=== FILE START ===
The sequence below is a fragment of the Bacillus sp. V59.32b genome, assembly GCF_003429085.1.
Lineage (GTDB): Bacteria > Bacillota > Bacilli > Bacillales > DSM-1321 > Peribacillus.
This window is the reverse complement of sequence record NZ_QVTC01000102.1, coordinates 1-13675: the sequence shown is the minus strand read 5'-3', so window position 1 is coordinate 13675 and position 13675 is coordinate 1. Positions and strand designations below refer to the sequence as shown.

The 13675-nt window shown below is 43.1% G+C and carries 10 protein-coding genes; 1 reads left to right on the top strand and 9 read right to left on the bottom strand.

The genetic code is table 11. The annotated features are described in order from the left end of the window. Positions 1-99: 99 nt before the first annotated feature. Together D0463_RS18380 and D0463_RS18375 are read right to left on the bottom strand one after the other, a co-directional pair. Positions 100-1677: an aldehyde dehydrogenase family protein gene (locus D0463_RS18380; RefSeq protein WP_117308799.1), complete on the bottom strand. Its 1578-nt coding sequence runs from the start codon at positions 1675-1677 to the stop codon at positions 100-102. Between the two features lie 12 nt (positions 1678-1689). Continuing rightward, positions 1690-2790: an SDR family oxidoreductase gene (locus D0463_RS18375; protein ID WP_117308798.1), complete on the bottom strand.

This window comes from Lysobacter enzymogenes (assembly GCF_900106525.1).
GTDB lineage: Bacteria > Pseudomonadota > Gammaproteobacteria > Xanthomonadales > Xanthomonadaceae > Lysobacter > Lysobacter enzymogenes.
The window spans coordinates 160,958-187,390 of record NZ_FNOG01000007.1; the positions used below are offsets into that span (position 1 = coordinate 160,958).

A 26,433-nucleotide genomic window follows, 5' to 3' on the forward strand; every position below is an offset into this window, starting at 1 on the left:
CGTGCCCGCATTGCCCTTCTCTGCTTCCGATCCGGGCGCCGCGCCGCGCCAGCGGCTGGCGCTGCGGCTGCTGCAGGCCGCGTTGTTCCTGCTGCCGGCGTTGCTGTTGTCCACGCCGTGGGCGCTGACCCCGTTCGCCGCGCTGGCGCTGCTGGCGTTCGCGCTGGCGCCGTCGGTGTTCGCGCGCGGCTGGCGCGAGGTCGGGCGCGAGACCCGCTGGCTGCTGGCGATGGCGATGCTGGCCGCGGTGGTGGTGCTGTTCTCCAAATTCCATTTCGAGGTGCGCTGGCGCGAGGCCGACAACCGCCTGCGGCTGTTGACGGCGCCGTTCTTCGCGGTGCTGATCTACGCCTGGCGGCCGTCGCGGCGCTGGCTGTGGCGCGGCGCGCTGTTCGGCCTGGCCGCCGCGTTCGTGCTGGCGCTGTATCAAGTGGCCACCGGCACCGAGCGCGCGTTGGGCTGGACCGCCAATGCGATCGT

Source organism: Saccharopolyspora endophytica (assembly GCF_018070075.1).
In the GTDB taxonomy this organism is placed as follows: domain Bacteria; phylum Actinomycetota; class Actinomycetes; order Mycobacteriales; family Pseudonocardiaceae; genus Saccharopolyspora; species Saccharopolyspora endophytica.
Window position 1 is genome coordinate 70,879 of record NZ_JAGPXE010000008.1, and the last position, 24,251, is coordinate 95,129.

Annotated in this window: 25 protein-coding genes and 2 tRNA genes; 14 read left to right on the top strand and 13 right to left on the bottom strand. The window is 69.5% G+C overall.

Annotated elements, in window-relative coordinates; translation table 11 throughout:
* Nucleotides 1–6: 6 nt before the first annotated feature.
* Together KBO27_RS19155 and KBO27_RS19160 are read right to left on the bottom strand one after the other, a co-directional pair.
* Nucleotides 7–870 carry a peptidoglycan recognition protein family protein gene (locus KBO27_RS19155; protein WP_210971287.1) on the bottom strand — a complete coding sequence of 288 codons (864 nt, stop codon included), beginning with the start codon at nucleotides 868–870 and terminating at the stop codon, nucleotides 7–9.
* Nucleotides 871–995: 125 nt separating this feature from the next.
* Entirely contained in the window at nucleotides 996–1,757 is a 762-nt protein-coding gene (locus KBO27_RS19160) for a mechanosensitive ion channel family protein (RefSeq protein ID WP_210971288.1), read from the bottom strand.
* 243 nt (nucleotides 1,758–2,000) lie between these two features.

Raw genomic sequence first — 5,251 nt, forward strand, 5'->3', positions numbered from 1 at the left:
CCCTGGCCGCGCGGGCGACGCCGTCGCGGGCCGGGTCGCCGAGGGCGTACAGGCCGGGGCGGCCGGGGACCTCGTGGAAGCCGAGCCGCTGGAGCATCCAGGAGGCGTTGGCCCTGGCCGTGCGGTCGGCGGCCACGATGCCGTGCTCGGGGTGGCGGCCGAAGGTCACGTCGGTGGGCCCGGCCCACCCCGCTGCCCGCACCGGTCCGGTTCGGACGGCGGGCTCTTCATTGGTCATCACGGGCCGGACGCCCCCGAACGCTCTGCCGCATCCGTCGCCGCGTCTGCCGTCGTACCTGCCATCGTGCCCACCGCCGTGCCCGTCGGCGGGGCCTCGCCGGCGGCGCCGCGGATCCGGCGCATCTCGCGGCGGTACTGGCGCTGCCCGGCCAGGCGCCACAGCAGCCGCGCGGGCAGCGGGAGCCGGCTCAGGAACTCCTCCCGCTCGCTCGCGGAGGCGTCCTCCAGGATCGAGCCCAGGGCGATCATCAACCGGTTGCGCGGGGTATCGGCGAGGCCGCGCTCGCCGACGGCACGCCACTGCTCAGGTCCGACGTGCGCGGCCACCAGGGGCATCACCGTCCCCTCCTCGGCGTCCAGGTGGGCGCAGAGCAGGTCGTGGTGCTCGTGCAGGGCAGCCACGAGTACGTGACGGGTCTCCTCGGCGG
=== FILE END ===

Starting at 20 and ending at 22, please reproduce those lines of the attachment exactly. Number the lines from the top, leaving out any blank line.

* Entirely contained in the window at nucleotides 996–1,757 is a 762-nt protein-coding gene (locus KBO27_RS19160) for a mechanosensitive ion channel family protein (RefSeq protein ID WP_210971288.1), read from the bottom strand.
* 243 nt (nucleotides 1,758–2,000) lie between these two features.

Raw genomic sequence first — 5,251 nt, forward strand, 5'->3', positions numbered from 1 at the left: